Monday, September 2, 2019

Quick Sips - PodCastle #589

The latest story from PodCastle mixes a rather dark setting and premise with the promise of magic and the hope of a young woman to escape the cage that’s being presented to her. It’s all wrapped in magic and ceremony, but the message is largely the same—some people are just destined for a bad death. To be mauled by a bear, or pecked apart by birds, or murdered by their intimate partner. Helga’s only a child, and yet her entire village has largely accepted that she’s one of those people. That doesn’t mean she’s just going to accept that, though, and the piece explores what happens when the only options given are bad ones. Let’s get to the review!


“The Horrible Deaths of Helga Hrafnsdóttir” by Christine Tyler (1897 words)

No Spoilers: In Helga’s village, everyone has their own tree on which grow flowers that give glimpses of their deaths. Helga’s, though, has always been particularly cruel and creative, offering up vision after vision of terrible things happening to her from the time she was just an infant. On reaching puberty, every child is supposed to climb their tree and pick a suitable death, walking softly ever after to make sure the death doesn’t fall from them. On Helga’s big day, the whole village turns out to see what grisly fate might await her, only to bear witness to something else entirely. The piece is magical, with the feel of a folktale or fairy tale, and it blossoms in the shadow of expectations and an oppressive fatality. It finds Helga seemingly doomed, and no one particularly eager to help her avoid that fate, but rather grimly fascinated with how tragedy will find her.
Keywords: Deaths, Flowers, Trees, Rituals, Fate, Family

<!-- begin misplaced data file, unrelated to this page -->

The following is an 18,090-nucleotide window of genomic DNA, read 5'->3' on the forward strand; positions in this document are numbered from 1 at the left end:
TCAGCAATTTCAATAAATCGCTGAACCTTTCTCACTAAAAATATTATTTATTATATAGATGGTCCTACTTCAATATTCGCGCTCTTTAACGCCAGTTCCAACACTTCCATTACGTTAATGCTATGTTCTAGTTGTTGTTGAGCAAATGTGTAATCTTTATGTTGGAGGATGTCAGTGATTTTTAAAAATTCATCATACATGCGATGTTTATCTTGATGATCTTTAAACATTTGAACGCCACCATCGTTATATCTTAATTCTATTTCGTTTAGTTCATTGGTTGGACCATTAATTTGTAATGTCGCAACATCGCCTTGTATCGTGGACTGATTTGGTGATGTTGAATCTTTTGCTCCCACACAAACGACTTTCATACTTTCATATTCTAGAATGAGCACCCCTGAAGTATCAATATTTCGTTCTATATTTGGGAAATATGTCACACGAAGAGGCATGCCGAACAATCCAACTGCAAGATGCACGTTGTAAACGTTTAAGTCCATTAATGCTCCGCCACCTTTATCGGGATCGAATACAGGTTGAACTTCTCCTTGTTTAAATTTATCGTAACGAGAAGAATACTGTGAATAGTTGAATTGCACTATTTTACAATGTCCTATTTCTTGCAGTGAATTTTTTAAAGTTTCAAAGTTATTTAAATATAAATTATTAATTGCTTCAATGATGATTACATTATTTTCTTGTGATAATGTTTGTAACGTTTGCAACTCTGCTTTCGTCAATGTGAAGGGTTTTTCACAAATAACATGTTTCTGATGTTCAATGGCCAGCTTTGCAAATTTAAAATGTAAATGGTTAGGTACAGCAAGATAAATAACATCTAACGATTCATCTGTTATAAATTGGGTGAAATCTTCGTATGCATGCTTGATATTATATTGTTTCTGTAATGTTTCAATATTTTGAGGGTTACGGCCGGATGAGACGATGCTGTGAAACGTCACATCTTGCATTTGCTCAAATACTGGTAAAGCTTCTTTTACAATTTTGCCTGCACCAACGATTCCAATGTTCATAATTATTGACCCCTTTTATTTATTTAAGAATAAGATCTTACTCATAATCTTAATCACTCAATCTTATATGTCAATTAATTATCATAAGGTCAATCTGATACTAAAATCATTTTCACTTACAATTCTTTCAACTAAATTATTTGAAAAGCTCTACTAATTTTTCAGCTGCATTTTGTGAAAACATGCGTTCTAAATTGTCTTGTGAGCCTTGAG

Review: I really like how the story looks at the way that communities are often completely okay with terrible things happening to people that they’ve decided are doomed. Once they decide that a certain person is lost, that somehow they’ve earned whatever awful thing happens to them, it creates this sort of shattered isolation, where the person in question (Helga in this case) can feel and experience just how little people care to help her avoid these violent deaths she’s plagued with seeing. For everyone else the system works well enough, so even when they don’t like it, they seem to draw comfort from it, and especially from the fact that there are those out there who have it worse. People like Helga. Helping her would in some ways make their own fates seem worse, and so they don’t, just watch as if hoping something sufficiently entertaining or dramatic will kill her. And I love that the story finds her refusing to play that part, to inhabit that role. She doesn’t want to be a victim, and yet that’s the only option she’s given. So she takes a different option, rejecting the system entirely and moving toward a world where she can be defined by something other than her grisly death. She doesn’t run, but rather embraces the possibilities before her, literally taking sustenance from what is supposed to weaken her, what is supposed to destroy her. And it’s a lovely moment when she sees the possibility of staying, of accepting a death that might be “good enough” and leaves it to her mother to basically decide, and her mother backs her up. Because it does show her that there are plenty of others who aren’t satisfied with the system, who want her to be happy and alive even if it means she has to leave. And it’s a fun story tinged with darkness but aimed at somewhere bright and free. A great read!


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